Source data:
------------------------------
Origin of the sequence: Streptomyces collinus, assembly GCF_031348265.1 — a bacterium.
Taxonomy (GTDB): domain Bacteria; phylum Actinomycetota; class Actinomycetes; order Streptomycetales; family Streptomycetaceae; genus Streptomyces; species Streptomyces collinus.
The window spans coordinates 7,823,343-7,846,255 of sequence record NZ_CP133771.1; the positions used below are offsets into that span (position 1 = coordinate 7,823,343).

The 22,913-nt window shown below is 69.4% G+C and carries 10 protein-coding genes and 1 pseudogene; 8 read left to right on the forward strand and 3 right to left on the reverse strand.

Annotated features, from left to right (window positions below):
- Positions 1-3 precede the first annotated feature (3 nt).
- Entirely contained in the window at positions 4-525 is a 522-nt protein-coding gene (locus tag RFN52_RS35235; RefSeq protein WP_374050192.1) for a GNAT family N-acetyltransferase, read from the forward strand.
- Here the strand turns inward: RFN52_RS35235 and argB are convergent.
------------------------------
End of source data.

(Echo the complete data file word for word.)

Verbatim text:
Origin of the sequence: Streptomyces collinus, assembly GCF_031348265.1 — a bacterium.
Taxonomy (GTDB): domain Bacteria; phylum Actinomycetota; class Actinomycetes; order Streptomycetales; family Streptomycetaceae; genus Streptomyces; species Streptomyces collinus.
The window spans coordinates 7,823,343-7,846,255 of sequence record NZ_CP133771.1; the positions used below are offsets into that span (position 1 = coordinate 7,823,343).

The 22,913-nt window shown below is 69.4% G+C and carries 10 protein-coding genes and 1 pseudogene; 8 read left to right on the forward strand and 3 right to left on the reverse strand.

Annotated features, from left to right (window positions below):
- Positions 1-3 precede the first annotated feature (3 nt).
- Entirely contained in the window at positions 4-525 is a 522-nt protein-coding gene (locus tag RFN52_RS35235; RefSeq protein WP_374050192.1) for a GNAT family N-acetyltransferase, read from the forward strand.
- Here the strand turns inward: RFN52_RS35235 and argB are convergent.